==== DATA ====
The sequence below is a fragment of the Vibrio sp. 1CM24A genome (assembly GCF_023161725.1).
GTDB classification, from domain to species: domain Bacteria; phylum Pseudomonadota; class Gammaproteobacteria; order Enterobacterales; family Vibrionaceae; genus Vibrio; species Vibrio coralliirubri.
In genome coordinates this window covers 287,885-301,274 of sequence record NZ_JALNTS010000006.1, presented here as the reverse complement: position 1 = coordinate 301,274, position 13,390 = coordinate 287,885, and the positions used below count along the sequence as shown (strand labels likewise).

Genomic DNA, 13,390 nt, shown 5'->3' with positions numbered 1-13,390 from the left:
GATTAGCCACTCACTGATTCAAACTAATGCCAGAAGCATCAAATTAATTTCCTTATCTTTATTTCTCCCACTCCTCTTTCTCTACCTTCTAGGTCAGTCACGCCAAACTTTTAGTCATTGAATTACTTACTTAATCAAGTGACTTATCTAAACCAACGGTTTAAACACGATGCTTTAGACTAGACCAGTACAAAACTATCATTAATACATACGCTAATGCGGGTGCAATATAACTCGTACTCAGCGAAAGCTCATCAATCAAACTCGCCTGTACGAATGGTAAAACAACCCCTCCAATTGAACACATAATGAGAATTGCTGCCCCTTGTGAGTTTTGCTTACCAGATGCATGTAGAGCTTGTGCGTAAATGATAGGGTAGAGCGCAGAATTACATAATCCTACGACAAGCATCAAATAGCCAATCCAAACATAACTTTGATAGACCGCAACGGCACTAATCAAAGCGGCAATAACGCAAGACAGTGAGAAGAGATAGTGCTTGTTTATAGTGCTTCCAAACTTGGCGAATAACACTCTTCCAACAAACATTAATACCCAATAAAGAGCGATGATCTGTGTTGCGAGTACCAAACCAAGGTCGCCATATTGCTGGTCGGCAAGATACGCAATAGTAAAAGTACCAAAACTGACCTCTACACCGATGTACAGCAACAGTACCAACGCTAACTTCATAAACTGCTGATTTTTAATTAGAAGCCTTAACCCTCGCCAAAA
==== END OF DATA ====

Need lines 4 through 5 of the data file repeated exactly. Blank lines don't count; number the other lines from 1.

Genomic DNA, 13,390 nt, shown 5'->3' with positions numbered 1-13,390 from the left:
GATTAGCCACTCACTGATTCAAACTAATGCCAGAAGCATCAAATTAATTTCCTTATCTTTATTTCTCCCACTCCTCTTTCTCTACCTTCTAGGTCAGTCACGCCAAACTTTTAGTCATTGAATTACTTACTTAATCAAGTGACTTATCTAAACCAACGGTTTAAACACGATGCTTTAGACTAGACCAGTACAAAACTATCATTAATACATACGCTAATGCGGGTGCAATATAACTCGTACTCAGCGAAAGCTCATCAATCAAACTCGCCTGTACGAATGGTAAAACAACCCCTCCAATTGAACACATAATGAGAATTGCTGCCCCTTGTGAGTTTTGCTTACCAGATGCATGTAGAGCTTGTGCGTAAATGATAGGGTAGAGCGCAGAATTACATAATCCTACGACAAGCATCAAATAGCCAATCCAAACATAACTTTGATAGACCGCAACGGCACTAATCAAAGCGGCAATAACGCAAGACAGTGAGAAGAGATAGTGCTTGTTTATAGTGCTTCCAAACTTGGCGAATAACACTCTTCCAACAAACATTAATACCCAATAAAGAGCGATGATCTGTGTTGCGAGTACCAAACCAAGGTCGCCATATTGCTGGTCGGCAAGATACGCAATAGTAAAAGTACCAAAACTGACCTCTACACCGATGTACAGCAACAGTACCAACGCTAACTTCATAAACTGCTGATTTTTAATTAGAAGCCTTAACCCTCGCCAAAA